STUDY: High-Speed Rail Could Cost Half The Price Of Previous Estimates

High speed rail. Photo: Getty Images

Travel between Australia’s major cities has been limited to Red Bull-powered road trips and lengthy Greyhound coach journeys but a new study has revealed the possibility that high-speed rail could be constructed between Melbourne and Brisbane for almost half the price of previous government estimates.

The study, “The Potential Impacts of High Speed Passenger Rail to Eastern Australia”, reveals that a high-speed rail connection along Australia’s east coast could be built for $63 billion (or $35 million per km).

This cost estimate works out to be 45 per cent less than the Federal Government’s original $114 billion assessment.

Australasian Railway Association (ARA) chief executive Bryan Nye said the new estimate is based on a comparison of construction costs from a range of other countries and supports the need for project commitment and commencement.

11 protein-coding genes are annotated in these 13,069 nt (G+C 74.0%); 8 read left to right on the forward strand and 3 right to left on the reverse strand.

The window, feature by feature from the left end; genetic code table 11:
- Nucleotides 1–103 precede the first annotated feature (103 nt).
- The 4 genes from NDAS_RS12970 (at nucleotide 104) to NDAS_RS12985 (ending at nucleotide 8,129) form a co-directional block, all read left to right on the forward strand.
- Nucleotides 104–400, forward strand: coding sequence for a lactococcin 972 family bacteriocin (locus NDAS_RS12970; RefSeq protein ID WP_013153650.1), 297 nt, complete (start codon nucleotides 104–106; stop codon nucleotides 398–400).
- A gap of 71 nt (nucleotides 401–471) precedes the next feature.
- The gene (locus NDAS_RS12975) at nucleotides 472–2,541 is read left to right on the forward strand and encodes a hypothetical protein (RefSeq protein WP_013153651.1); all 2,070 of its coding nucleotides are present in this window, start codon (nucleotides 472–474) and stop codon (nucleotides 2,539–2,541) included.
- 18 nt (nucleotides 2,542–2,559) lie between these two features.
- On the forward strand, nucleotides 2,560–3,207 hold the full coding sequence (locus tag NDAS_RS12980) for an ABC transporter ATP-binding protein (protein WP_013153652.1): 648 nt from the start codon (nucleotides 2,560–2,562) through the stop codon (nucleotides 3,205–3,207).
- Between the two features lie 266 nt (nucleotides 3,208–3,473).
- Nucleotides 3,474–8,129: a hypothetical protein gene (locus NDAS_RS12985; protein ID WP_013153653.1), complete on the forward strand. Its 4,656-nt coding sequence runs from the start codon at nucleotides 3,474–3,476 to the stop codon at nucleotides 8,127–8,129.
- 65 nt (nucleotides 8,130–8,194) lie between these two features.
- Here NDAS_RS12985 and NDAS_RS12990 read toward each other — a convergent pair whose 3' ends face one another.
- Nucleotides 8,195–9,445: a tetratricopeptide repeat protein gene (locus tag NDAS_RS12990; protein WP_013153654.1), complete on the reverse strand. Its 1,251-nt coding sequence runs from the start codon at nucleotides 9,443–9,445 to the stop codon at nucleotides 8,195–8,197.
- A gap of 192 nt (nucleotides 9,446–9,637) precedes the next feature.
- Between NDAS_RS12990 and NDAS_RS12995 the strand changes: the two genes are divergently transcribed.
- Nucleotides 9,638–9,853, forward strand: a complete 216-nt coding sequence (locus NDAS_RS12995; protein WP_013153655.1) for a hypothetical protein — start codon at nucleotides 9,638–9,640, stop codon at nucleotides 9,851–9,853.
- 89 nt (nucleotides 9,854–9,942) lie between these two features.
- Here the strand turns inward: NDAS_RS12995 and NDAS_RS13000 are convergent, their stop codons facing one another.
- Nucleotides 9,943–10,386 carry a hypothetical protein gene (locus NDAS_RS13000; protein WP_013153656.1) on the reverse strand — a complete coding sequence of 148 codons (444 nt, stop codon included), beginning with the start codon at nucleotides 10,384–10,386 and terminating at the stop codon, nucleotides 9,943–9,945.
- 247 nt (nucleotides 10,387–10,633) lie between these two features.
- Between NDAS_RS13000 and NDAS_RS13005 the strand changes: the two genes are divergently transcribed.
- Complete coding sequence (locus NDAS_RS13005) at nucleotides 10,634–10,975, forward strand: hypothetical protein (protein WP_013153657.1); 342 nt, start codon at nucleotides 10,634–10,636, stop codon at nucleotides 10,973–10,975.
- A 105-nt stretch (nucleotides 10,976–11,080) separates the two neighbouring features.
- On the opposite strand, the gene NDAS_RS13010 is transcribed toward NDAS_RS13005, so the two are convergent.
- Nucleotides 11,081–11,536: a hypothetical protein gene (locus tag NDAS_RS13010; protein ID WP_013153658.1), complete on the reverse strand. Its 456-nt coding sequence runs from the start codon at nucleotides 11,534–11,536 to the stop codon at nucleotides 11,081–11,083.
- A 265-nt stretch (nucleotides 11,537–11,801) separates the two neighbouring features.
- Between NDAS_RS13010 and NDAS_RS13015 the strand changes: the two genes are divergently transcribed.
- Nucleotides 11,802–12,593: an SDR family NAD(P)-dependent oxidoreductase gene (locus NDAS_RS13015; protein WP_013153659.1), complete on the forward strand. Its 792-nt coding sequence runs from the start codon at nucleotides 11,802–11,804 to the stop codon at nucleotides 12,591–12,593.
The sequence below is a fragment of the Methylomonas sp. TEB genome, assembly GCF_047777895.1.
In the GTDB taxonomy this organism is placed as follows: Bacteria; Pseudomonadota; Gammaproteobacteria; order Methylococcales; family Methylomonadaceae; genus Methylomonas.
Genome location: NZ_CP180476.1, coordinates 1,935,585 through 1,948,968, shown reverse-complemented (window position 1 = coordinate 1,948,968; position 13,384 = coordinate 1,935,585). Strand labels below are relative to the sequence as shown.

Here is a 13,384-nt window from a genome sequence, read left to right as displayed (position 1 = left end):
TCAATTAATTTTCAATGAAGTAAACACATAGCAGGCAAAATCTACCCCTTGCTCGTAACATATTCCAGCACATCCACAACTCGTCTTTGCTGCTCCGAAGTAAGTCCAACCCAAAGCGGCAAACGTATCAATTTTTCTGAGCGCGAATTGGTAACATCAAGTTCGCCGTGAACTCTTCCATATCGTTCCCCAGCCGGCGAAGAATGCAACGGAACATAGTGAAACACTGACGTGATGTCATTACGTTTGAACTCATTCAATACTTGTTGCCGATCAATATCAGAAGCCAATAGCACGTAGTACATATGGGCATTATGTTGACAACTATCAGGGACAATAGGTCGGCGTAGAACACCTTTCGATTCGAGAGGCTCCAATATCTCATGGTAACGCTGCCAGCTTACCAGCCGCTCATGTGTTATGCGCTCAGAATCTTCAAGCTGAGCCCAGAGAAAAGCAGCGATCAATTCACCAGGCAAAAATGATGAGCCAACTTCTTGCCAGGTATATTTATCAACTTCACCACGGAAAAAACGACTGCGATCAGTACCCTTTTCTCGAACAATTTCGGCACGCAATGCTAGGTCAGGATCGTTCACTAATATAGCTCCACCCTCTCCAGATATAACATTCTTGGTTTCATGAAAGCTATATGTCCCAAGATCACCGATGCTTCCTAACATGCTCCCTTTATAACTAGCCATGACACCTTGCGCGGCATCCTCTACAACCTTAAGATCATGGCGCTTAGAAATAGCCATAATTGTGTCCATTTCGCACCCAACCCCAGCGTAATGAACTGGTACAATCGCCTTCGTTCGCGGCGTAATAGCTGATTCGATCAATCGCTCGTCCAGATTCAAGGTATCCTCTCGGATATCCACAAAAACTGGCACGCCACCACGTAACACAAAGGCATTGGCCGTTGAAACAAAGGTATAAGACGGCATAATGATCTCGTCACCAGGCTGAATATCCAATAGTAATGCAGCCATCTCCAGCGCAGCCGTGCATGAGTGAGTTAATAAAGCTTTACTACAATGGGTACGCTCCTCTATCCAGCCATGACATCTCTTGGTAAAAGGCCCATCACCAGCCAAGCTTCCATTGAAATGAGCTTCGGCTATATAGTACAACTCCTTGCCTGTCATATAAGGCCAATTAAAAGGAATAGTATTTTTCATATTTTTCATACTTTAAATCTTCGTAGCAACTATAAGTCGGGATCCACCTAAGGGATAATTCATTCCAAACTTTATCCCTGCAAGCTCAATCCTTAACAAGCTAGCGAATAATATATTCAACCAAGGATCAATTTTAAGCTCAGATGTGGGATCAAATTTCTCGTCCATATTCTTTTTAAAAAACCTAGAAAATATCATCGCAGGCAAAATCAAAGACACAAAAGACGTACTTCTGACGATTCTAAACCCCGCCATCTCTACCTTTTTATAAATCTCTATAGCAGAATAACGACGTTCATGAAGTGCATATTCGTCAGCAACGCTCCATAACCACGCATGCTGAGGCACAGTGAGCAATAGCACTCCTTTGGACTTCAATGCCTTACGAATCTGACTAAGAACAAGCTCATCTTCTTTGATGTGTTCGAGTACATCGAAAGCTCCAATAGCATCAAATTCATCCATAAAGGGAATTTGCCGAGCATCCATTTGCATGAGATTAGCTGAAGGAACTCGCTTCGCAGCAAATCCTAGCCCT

“Prices haven’t come down, instead this new $63 billion price tag is a reflection of current international construction costs,” Nye said, adding “these construction costs are why the project needs to be put out to the global market.”

Nye said developers in Europe, Japan and China could help to inform Australia on how to fund, construct and operate a high-speed rail network.

He also highlighted the benefits high-speed rail has had on regional areas in other countries.

“High-speed rail is proven to entice populations out of capital cities and open up regional areas,” he said.

The study states that by 2061, 83 per cent of Victorians will live in Melbourne, 74 per cent of New South Wales’ population will live in Sydney, and 52 per cent of Queenslanders will call Brisbane home.

“If we continue as we are, Australia will be home to mega cities with little in between; our cities will be bursting at the seams,” Nye said.

The study was commissioned by the ARA and completed by Aurecon.

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